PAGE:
range of re­duced-sugar desserts that in­cor­po­rate sugar sub­sti­tutes like raw mo­lasses, honey and co­conut sugar, in line with the grow­ing de­mand for these op­tions.

But Yap con­sciously uses less of these sub­sti­tutes, opt­ing to cut sugar lev­els over­all in all his desserts. Some of the most pop­u­lar cakes in his eatery in­clude an ap­ple cake sweet­ened with dates and a car­rot cake which in­cor­po­rates the use of honey.

“The most com­mon ques­tions we get asked at the restau­rant are, ‘How sweet is this? or ‘Does this have less sugar?’ So it’s ei­ther a trend or con­sumers are more aware of sugar and want to be more care­ful with what they eat and how much they eat,” he says.

Yap says when us­ing sugar sub­sti­tutes, less is more as a lot of these sweet­en­ers are nat­u­rally sweeter than sugar.

“You can def­i­nitely use less. Our car­rot cake uses half the amount of sweet­ener than the traditional recipe, but if you taste it, you can still get away with it. Our cakes don’t taste so sweet, which nowa­days a lot of our cus­tomers ap­pre­ci­ate,” he says.

Be­cause re­fined sugar has be­come such a taboo in­gre­di­ent, many peo­ple are led to be­lieve that they are mak­ing bet­ter choices when they opt for a cake sweet­ened with mo­lasses or honey but Yap says he is care­ful to avoid the “guilt-free” tag.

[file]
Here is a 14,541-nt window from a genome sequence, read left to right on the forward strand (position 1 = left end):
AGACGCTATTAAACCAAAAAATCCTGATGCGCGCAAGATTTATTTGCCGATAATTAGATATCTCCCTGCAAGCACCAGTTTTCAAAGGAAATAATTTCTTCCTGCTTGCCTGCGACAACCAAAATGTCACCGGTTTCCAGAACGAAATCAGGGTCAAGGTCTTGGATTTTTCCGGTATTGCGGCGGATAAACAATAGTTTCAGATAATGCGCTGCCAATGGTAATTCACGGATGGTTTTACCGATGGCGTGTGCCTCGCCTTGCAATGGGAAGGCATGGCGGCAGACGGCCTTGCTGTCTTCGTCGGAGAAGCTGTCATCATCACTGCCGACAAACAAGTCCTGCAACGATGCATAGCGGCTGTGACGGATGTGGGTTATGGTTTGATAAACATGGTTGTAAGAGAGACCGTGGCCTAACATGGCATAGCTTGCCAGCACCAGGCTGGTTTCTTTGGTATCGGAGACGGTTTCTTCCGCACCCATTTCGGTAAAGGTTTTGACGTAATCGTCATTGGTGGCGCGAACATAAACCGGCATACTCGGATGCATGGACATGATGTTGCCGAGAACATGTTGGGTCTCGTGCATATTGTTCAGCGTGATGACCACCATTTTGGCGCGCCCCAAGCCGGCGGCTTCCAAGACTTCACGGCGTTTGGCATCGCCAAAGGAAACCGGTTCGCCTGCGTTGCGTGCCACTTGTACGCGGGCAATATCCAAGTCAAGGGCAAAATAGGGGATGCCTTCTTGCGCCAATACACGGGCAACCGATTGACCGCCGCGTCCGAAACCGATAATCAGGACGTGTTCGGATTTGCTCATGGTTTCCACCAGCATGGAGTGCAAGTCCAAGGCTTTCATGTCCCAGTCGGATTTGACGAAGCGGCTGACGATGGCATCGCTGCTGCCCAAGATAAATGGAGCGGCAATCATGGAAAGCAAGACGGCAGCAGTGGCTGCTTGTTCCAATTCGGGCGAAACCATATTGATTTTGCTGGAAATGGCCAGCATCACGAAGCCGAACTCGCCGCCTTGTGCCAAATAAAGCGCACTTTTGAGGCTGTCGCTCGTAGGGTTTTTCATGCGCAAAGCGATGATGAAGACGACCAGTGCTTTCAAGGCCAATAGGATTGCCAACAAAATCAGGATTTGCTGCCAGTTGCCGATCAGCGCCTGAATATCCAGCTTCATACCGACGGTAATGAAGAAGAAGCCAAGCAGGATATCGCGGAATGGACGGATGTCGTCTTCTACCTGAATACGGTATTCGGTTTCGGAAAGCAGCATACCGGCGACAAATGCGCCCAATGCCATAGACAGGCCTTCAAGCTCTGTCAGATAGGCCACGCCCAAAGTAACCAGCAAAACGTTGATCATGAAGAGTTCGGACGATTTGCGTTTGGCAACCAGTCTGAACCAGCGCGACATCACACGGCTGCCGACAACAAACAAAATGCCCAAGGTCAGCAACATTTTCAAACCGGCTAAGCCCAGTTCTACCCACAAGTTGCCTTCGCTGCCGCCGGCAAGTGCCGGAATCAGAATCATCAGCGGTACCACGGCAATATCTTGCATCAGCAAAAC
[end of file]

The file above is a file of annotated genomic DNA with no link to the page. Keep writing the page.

“For our restau­rant, our strat­egy is that we do not use re­fined sugar purely be­cause it is highly pro­cessed. We try not to mar­ket our cakes as health­ier but peo­ple will la­bel that for us. We call our cakes al­ter­na­tive cakes,” he says.

Ul­ti­mately, when it comes to baked goods, Yap says there is a sim­pler so­lu­tion than sugar sub­sti­tutes: use less re­fined sugar.

“You don’t have to fol­low recipes to a tee. If it’s an Amer­i­can recipe, cut the sugar in half. I know it sounds dras­tic, but it will be fine for the Asian palate – in fact, some peo­ple will still find it too sweet,” he says.

Photo: DAVID PACEY/Flickr

— Pho­tos: Marco Verch/Flickr

Be­cause re­fined white sugar has such a bad rep­u­ta­tion, peo­ple are mov­ing to­wards al­ter­na­tives like honey and mo­lasses. But the re­al­ity is, all these re­place­ments con­tain about the same amount of calo­ries as sugar.

— YAP CHEE HONG/The Star

Through a lot of trial-and-er­ror, Yap has come up with a range of re­duced sugar desserts.

— Dr Satvin­der Kaur

Satvin­der be­lieves that peo­ple should be look­ing at re­duc­ing their sugar in­take.

— YAP CHEE HONG/The Star

Yap’s re­duced-sugar desserts make use of sugar sub­sti­tutes, as he says there is a grow­ing trend of peo­ple re­quest­ing for low-sugar desserts.

While many peo­ple think sweet­en­ers like honey are health­ier than re­fined sugar, even honey can cause obe­sity if con­sumed in ex­cess.